My family wanted to try the baked goods from the book, so I bought quinoa flakes and flour for my pantry (actually needs to be refrigerated ounce opened).  The first thing we made was the Rich Chocolate Zucchini Bread (see recipe below).  The quinoa flour is more grassy smelling and tasting, so it makes sense to pair the baked items with maybe more sugar or spice or chocolate than you’d (actually I’d) usually use.  I went with the recipe and was glad I didn’t cut back on any chocolate chips, after tasting the dough – which is not as yummy as other zucchini breads I’ve made with all purpose or wheat flours.  However once baked this was delicious and satisfied everyone’s palate.  (While combining these ingredients in photo, I wasn’t so sure).  This is also glutten free, so a great recipe to have on hand for potlucks or occassions where gluten free baking may be needed.  Unfortunately I cut the bread when it was still warm (yes, I was impatient) and it crumbled.  I wrapped the slices in plastic to hold their shape better and store, which worked well.

Next we made the Ginger Biscotti.  These too were delicious and wheat free too.  However I cheated and used half wheat flour and half quinoa.  Both because I wanted to try it (they suggest if not baking for a wheat free audience) and because I didn’t want to go to the store for more quinoa flour.  These are heavy on the ginger, so be prepared.  My son loves candied ginger and thuse these were a big hit as he shared them on a playdate.  They get very hard – a true biscotti.  So are best enjoyed dipped in coffee, tea or milk.  These are great for packaging and gift giving (prettier than my bread above) as they travel well.

Book Review

Overall:  I like this book and feel like it is a valuable resource for adding this healthy ingredient to more dishes for my family.  I look forward to trying some of the savory options such as the Tabouleh Salad, Bacon Wraped Dates, and Thai Summer Rolls.

Pros: I enjoyed learning about quinoa and all the various uses.  Also great to know for wheat and gluten free recipes for potlucks and gatherings.   Easy to identify icons for gluten free, vegetarian, vegan, freezes well, healthy choice, etc (yes, if you have my books I’m a sucker for icons).

Cons:  Wish there were photos.  Some recipes have more sugars and fats than I’d like to overcompensate for bitter quinoa flake or flours.  Some quinoa products may be more expensive and harder to find than traditional grains.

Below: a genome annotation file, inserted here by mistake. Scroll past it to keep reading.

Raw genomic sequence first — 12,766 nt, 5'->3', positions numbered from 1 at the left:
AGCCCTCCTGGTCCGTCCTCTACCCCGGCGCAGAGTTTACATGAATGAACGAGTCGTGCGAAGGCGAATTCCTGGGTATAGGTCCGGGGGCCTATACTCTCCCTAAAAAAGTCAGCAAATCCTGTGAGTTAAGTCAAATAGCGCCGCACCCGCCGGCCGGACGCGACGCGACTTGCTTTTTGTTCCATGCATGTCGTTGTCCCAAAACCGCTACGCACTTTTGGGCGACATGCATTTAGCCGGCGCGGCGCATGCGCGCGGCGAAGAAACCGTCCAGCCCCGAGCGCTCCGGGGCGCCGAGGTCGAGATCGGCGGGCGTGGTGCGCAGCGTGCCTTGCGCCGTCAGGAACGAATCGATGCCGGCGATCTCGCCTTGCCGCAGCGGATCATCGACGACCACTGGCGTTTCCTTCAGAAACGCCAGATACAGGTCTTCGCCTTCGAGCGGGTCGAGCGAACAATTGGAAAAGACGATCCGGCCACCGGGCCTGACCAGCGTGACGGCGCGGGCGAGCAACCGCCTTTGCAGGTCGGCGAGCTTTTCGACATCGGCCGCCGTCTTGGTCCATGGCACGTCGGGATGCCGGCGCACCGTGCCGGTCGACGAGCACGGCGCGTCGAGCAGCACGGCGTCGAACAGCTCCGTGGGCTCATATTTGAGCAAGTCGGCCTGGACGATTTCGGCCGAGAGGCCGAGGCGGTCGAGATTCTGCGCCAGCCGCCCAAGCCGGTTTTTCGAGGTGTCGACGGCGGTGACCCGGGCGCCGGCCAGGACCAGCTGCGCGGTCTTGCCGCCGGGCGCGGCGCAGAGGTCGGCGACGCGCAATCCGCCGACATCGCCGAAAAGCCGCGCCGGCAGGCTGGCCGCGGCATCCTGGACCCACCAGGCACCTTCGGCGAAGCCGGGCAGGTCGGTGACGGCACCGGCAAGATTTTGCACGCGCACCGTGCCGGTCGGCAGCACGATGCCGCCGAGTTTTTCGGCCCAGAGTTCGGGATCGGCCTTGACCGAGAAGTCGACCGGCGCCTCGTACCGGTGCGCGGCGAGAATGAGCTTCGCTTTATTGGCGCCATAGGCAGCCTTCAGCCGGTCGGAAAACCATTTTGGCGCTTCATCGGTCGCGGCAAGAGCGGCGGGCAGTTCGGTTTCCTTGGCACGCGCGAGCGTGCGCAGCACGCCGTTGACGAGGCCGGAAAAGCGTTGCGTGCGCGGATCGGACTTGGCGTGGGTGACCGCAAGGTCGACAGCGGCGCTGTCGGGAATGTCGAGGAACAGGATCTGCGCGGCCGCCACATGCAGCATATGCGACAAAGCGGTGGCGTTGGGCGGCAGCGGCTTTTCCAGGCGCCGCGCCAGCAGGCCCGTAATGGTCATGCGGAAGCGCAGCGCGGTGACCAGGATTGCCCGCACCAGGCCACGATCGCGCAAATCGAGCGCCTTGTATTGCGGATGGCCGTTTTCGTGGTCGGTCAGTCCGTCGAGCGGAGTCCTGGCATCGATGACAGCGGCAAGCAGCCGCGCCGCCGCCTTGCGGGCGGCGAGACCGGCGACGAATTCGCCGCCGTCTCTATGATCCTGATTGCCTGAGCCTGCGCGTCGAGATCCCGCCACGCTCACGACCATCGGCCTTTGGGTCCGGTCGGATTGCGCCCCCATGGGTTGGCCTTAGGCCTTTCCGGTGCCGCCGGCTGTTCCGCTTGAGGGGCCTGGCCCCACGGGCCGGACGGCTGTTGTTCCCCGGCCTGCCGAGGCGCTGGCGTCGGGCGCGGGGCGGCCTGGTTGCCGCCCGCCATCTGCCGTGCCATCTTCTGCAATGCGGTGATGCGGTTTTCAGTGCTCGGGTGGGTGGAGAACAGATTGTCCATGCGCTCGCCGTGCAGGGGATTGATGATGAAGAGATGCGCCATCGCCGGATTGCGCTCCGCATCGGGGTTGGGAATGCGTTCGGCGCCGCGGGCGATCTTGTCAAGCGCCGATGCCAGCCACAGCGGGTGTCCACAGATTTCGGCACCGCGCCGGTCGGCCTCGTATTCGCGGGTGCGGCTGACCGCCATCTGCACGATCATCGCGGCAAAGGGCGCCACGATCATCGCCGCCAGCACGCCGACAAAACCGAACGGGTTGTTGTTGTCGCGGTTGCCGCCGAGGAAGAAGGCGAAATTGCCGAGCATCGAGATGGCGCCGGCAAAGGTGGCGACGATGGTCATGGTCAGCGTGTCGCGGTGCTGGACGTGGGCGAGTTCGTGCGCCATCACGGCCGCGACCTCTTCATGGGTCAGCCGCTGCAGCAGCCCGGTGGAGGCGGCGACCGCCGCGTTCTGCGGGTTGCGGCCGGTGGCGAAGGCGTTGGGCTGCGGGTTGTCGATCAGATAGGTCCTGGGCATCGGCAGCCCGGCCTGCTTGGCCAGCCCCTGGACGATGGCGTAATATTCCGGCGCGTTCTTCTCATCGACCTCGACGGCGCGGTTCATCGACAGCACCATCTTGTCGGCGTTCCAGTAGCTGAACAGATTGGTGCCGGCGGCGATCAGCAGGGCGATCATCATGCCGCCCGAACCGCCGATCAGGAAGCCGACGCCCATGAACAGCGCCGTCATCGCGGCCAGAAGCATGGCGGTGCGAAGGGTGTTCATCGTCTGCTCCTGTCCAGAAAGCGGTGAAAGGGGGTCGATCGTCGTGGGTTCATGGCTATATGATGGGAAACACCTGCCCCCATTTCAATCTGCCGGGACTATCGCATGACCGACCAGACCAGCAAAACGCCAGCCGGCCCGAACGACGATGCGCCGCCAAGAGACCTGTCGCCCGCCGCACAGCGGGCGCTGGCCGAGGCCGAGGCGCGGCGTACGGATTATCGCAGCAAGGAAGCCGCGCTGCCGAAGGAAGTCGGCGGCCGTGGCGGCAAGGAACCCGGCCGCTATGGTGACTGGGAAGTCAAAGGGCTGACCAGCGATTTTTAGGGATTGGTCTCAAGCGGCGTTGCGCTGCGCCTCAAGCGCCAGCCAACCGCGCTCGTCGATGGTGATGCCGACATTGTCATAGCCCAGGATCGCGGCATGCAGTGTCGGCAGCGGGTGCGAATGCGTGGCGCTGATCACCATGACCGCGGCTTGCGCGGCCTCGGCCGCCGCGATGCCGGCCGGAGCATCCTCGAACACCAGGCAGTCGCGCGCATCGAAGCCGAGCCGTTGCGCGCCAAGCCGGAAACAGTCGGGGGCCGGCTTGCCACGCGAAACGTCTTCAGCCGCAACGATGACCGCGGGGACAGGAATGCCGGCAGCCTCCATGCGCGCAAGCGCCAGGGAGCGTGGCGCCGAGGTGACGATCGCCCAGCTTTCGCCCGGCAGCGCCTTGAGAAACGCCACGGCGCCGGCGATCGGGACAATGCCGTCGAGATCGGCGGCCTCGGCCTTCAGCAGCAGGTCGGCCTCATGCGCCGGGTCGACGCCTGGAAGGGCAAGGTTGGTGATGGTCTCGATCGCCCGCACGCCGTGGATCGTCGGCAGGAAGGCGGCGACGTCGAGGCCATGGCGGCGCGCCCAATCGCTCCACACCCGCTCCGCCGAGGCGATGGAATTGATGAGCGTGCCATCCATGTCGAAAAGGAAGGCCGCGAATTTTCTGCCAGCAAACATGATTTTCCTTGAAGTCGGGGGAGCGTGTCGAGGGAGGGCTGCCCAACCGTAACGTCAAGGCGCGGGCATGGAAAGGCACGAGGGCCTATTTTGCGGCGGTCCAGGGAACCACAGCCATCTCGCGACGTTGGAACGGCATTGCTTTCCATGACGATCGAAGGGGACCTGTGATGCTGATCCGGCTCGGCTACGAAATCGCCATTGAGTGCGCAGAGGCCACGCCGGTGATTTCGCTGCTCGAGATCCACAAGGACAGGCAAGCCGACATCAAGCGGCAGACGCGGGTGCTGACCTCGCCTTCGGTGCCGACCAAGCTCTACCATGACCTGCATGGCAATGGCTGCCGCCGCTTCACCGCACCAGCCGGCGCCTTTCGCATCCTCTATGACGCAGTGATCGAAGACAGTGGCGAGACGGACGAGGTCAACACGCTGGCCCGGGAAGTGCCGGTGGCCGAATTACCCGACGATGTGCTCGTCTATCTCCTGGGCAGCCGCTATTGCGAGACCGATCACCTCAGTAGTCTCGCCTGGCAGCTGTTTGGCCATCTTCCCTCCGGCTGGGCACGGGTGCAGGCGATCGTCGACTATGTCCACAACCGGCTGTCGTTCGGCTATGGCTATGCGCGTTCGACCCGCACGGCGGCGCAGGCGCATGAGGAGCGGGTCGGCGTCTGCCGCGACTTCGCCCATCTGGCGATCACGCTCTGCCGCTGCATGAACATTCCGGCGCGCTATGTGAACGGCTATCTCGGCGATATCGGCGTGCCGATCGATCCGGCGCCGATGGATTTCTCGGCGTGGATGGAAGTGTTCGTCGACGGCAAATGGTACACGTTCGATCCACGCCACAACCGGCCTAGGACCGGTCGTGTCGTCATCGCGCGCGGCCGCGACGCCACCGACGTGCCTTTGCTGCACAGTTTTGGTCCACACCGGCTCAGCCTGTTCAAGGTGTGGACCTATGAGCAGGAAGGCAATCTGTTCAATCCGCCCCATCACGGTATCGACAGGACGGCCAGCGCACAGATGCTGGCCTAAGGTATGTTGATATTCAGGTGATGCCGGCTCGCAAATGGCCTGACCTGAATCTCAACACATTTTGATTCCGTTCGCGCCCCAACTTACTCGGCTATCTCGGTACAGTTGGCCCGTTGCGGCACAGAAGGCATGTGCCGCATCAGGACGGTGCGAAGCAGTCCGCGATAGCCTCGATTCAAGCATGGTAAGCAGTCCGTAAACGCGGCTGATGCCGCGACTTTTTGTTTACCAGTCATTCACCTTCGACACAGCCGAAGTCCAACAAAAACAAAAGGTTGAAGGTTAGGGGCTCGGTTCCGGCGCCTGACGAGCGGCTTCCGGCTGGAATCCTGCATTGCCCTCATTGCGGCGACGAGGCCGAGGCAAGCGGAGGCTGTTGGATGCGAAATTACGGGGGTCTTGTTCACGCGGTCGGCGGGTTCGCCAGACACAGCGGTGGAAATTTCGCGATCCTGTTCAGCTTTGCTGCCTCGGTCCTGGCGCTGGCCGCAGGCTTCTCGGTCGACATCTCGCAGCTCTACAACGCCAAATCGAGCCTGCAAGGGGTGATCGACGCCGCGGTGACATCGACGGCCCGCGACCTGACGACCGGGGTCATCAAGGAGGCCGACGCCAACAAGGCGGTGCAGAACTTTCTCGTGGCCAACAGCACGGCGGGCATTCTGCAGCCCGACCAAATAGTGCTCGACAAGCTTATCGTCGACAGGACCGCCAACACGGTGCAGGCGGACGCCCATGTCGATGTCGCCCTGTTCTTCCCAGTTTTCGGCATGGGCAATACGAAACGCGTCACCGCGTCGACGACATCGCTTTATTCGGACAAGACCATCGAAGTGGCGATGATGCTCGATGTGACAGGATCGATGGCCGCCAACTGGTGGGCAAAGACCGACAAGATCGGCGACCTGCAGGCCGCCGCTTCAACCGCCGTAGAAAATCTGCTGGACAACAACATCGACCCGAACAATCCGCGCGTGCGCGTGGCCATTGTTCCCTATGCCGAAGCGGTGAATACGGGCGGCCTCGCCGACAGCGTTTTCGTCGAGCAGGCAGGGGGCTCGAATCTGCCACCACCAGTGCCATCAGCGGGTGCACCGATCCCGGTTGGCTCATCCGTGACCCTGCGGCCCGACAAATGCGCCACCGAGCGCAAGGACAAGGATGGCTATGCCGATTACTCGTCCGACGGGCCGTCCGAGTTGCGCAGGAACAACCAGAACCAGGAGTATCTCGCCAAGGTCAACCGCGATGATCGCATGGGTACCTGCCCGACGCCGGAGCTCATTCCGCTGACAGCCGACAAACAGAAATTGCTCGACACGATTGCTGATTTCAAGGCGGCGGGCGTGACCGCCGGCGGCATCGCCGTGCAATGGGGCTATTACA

Rich Chocolate Zucchini Bread

You’d never know that this dense, fudgy bread is (sort of) healthy! It was inspired by a favorite recipe from Cooking Light magazine that I make every year in the late summer when zucchini are bountiful. But luckily, you don’t have to limit this bread to a summertime treat, since most supermarkets stock zucchini year-round.—JH

Serves 8 to 10 (Makes 1 Loaf)

Freezes Well, Gluten-Free, Healthy Choice, Vegetarian

 

⅔ cup packed brown sugar

2 tablespoons canola oil

3 large eggs

1 cup unsweetened applesauce

2 cups quinoa flour

3 tablespoons unsweetened cocoa powder

1½ teaspoons baking soda

1 teaspoon ground cinnamon

½ teaspoon salt

1½ cups shredded zucchini (about 1 medium zucchini)

1 cup semisweet chocolate chips (6 ounces)

 

1. Preheat the oven to 350°F. Grease a 9 x 5-inch loaf pan with butter, shortening, or cooking spray. Place the brown sugar, canola oil, and eggs in the bowl of a stand mixer fitted with the paddle attachment and beat at low speed until well combined. Add the applesauce and mix on low speed until combined.

2. In a medium bowl, whisk together the quinoa flour, cocoa powder, baking soda, cinnamon, and salt. Add to the mixer bowl and beat, beginning at the lowest speed and gradually increasing speed, until the ingredients are smooth and well combined. Using a spoon or a rubber spatula, fold in the zucchini and the chocolate chips.

3. Pour the mixture into the prepared loaf pan. Bake until a cake tester inserted into the bread comes out with only a few crumbs clinging to it, about 1 hour. Let cool completely in the baking pan on a wire rack before removing and slicing.

 

Packaging Tips: To give it a professional look, bake this bread in a disposable paper baker (look for them in kitchenware or baking supply stores or online, such as at www.kingarthurflour.com). Or wrap it tightly in foodsafe cellophane or plastic wrap and tie with a ribbon. For a chocolate-lover’s gift, package the bread with a few packets of hot chocolate mix.